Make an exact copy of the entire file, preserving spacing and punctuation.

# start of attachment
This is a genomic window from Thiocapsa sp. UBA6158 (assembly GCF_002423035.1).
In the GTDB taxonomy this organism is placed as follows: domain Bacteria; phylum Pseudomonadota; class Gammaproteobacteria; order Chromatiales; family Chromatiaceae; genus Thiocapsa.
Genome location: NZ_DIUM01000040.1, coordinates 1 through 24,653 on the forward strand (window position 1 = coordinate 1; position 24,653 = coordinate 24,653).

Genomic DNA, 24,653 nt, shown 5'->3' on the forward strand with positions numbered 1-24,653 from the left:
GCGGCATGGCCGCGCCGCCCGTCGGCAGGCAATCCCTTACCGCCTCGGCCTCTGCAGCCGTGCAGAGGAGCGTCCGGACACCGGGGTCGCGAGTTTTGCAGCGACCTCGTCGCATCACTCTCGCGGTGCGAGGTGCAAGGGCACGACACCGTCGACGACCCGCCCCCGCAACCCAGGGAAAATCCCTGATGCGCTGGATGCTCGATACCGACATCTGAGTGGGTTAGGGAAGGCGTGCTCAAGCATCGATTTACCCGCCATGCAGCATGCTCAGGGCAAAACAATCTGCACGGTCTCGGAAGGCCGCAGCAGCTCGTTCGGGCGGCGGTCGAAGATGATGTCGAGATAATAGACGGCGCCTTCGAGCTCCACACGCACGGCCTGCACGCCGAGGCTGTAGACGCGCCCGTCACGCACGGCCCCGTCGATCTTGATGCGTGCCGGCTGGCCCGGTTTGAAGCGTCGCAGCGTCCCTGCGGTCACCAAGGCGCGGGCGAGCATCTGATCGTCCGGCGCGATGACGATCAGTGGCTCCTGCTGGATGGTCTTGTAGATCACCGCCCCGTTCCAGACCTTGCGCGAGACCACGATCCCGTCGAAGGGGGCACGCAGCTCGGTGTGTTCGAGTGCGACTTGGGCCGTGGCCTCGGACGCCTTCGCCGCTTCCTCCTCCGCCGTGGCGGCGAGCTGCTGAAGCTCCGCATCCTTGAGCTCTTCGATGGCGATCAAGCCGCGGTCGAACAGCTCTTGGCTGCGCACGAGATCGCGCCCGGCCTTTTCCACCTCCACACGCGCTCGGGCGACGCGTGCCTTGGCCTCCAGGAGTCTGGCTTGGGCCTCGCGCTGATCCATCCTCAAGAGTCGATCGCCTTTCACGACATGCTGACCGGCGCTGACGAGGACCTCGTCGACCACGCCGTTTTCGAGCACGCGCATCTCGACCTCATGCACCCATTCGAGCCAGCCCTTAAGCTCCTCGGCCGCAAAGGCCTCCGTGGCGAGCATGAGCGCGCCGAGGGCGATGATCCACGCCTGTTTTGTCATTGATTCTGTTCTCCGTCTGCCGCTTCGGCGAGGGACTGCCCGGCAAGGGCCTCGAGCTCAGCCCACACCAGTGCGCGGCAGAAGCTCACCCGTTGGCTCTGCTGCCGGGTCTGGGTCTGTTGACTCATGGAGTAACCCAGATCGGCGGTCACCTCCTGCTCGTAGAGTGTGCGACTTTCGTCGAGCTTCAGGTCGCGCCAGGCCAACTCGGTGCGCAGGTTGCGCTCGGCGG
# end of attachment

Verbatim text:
This is a genomic window from Thiocapsa sp. UBA6158 (assembly GCF_002423035.1).
In the GTDB taxonomy this organism is placed as follows: domain Bacteria; phylum Pseudomonadota; class Gammaproteobacteria; order Chromatiales; family Chromatiaceae; genus Thiocapsa.
Genome location: NZ_DIUM01000040.1, coordinates 1 through 24,653 on the forward strand (window position 1 = coordinate 1; position 24,653 = coordinate 24,653).

Genomic DNA, 24,653 nt, shown 5'->3' on the forward strand with positions numbered 1-24,653 from the left:
GCGGCATGGCCGCGCCGCCCGTCGGCAGGCAATCCCTTACCGCCTCGGCCTCTGCAGCCGTGCAGAGGAGCGTCCGGACACCGGGGTCGCGAGTTTTGCAGCGACCTCGTCGCATCACTCTCGCGGTGCGAGGTGCAAGGGCACGACACCGTCGACGACCCGCCCCCGCAACCCAGGGAAAATCCCTGATGCGCTGGATGCTCGATACCGACATCTGAGTGGGTTAGGGAAGGCGTGCTCAAGCATCGATTTACCCGCCATGCAGCATGCTCAGGGCAAAACAATCTGCACGGTCTCGGAAGGCCGCAGCAGCTCGTTCGGGCGGCGGTCGAAGATGATGTCGAGATAATAGACGGCGCCTTCGAGCTCCACACGCACGGCCTGCACGCCGAGGCTGTAGACGCGCCCGTCACGCACGGCCCCGTCGATCTTGATGCGTGCCGGCTGGCCCGGTTTGAAGCGTCGCAGCGTCCCTGCGGTCACCAAGGCGCGGGCGAGCATCTGATCGTCCGGCGCGATGACGATCAGTGGCTCCTGCTGGATGGTCTTGTAGATCACCGCCCCGTTCCAGACCTTGCGCGAGACCACGATCCCGTCGAAGGGGGCACGCAGCTCGGTGTGTTCGAGTGCGACTTGGGCCGTGGCCTCGGACGCCTTCGCCGCTTCCTCCTCCGCCGTGGCGGCGAGCTGCTGAAGCTCCGCATCCTTGAGCTCTTCGATGGCGATCAAGCCGCGGTCGAACAGCTCTTGGCTGCGCACGAGATCGCGCCCGGCCTTTTCCACCTCCACACGCGCTCGGGCGACGCGTGCCTTGGCCTCCAGGAGTCTGGCTTGGGCCTCGCGCTGATCCATCCTCAAGAGTCGATCGCCTTTCACGACATGCTGACCGGCGCTGACGAGGACCTCGTCGACCACGCCGTTTTCGAGCACGCGCATCTCGACCTCATGCACCCATTCGAGCCAGCCCTTAAGCTCCTCGGCCGCAAAGGCCTCCGTGGCGAGCATGAGCGCGCCGAGGGCGATGATCCACGCCTGTTTTGTCATTGATTCTGTTCTCCGTCTGCCGCTTCGGCGAGGGACTGCCCGGCAAGGGCCTCGAGCTCAGCCCACACCAGTGCGCGGCAGAAGCTCACCCGTTGGCTCTGCTGCCGGGTCTGGGTCTGTTGACTCATGGAGTAACCCAGATCGGCGGTCACCTCCTGCTCGTAGAGTGTGCGACTTTCGTCGAGCTTCAGGTCGCGCCAGGCCAACTCGGTGCGCAGGTTGCGCTCGGCGG